Ultimately, then, this car finds its niche.
Where this new GTI really shines, though, is its improved front-end. The lighter subframe and suspension components combine with the new limited-slip differential for some serious handling magic. Anyone who has driven a hot hatch with an added front differential will know what I'm talking about here. It's positively transformative to the way the car deals with corners, preventing understeer, enhancing grip, and allowing for more control when powering out.
For the track this ultimately means much faster cornering and more trim lap times, without having to add additional power, but on the road this also means you'll get some measure of the predictability and safety that is otherwise only offered on all-wheel drive hatches, like the Golf R or Mercedes-AMG A45.
The GTI is everything you’d expect it to be, and more.
Elsewhere, the GTI is able to outstrip even its more enthusiast-focused rivals by combining the aforementioned items with an adaptive-damper tune that offers the kind of body control that removes the more unpleasant parts of cornering in a front-driver. For example, the GTI will lock things down and maintain traction, even when pushed toward its limits, compared to the i30N, which will body-roll into a corner and start to stutter on the outside when pushed to the same extremes (a disclaimer here - this applies to the previous i30N, and not the updated model, which was yet to arrive at the time of writing).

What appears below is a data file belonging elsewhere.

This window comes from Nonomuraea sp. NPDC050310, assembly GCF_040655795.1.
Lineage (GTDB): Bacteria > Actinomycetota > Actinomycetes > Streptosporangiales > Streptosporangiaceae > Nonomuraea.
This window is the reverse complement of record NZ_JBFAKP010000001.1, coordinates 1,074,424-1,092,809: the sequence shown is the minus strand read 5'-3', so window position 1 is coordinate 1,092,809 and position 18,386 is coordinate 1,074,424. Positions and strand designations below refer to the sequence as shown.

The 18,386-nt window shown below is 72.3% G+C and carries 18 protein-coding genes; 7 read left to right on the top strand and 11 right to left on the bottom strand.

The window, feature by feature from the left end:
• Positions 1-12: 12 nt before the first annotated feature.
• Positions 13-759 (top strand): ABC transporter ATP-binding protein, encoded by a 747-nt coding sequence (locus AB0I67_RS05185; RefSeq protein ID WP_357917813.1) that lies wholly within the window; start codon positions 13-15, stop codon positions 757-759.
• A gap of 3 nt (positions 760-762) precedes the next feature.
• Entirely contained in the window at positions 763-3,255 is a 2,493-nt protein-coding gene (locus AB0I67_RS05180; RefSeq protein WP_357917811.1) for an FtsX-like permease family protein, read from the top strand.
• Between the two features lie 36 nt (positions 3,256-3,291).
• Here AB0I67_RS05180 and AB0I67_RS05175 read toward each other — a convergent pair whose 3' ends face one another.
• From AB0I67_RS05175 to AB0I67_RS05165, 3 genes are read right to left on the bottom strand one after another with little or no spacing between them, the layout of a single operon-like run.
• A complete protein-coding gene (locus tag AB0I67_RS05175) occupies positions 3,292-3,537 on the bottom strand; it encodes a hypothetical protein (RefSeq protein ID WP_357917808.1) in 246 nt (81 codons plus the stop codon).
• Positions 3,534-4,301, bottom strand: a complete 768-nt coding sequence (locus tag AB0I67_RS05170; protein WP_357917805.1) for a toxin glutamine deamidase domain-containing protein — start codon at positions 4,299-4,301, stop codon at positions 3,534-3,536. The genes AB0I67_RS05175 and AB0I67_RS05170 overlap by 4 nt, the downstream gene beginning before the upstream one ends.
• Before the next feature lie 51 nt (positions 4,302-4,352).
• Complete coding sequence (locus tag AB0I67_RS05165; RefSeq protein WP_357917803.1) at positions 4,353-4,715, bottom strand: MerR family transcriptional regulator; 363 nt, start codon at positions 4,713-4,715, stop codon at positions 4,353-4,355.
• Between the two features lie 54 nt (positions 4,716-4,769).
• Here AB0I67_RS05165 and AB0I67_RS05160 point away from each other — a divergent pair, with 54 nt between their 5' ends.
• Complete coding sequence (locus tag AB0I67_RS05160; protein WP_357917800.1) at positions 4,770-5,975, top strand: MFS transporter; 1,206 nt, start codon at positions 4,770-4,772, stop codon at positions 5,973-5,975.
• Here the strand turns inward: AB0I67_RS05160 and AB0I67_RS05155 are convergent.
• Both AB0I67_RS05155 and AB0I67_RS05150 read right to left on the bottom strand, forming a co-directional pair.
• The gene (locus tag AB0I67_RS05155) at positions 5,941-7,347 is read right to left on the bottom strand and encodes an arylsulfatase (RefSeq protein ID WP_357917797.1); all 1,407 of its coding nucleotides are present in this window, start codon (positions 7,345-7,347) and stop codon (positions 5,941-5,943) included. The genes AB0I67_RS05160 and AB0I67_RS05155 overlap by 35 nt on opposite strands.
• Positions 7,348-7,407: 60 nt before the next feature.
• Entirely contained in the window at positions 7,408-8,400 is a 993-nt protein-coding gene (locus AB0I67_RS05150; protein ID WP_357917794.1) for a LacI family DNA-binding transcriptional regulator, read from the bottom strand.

It's a sophisticated package, and while it might not be setting the kinds of lap times laid down by the Rs and AMGs of this new, much higher benchmarked hatch world, it's simply a pleasure to enjoy a one-off track day or curvy B-road in, even if this GTI is no longer out-punching rivals on the power front.
The GTI does come with a handful of expected downsides for the suburban driver.
Ultimately, then, this car finds its niche, even at the price asked. Spending less will get you the fun but wiley Focus ST, or perhaps the less techy but more gear-headed i30N or Civic Type R. Either way, I know which car I'd rather drive home in on suburban roads at the end of a track day, making the GTI the ideal offering for the more common but less vocal casual enthusiast.
On a final note, the GTI does come with a handful of expected downsides for the suburban driver. The steering is heavier than the standard Golf range and the ride can be sharp, especially with the large wheels and lightened front-end. Road noise at freeway speeds is also a bit intrusive.
This is a small price to pay for the performance and cabin comfort on offer, I'd argue.
It’s simply a pleasure to enjoy a one-off track day or curvy B-road in, even if this GTI is no longer out-punching rivals on the power front.
The Golf GTI continues to be the iconic hot hatch it has always been, and while it is missing an engine and transmission overhaul, it still manages to take everything it is good at and improve on its tried and tested formula, even if only a little this time around.
I'm confident existing fans and casual enthusiasts not needing or wanting to fork out for the pinnacle of performance offered by something like the Golf R will love this new GTI iteration, which is just as much fun around town as it is on the track.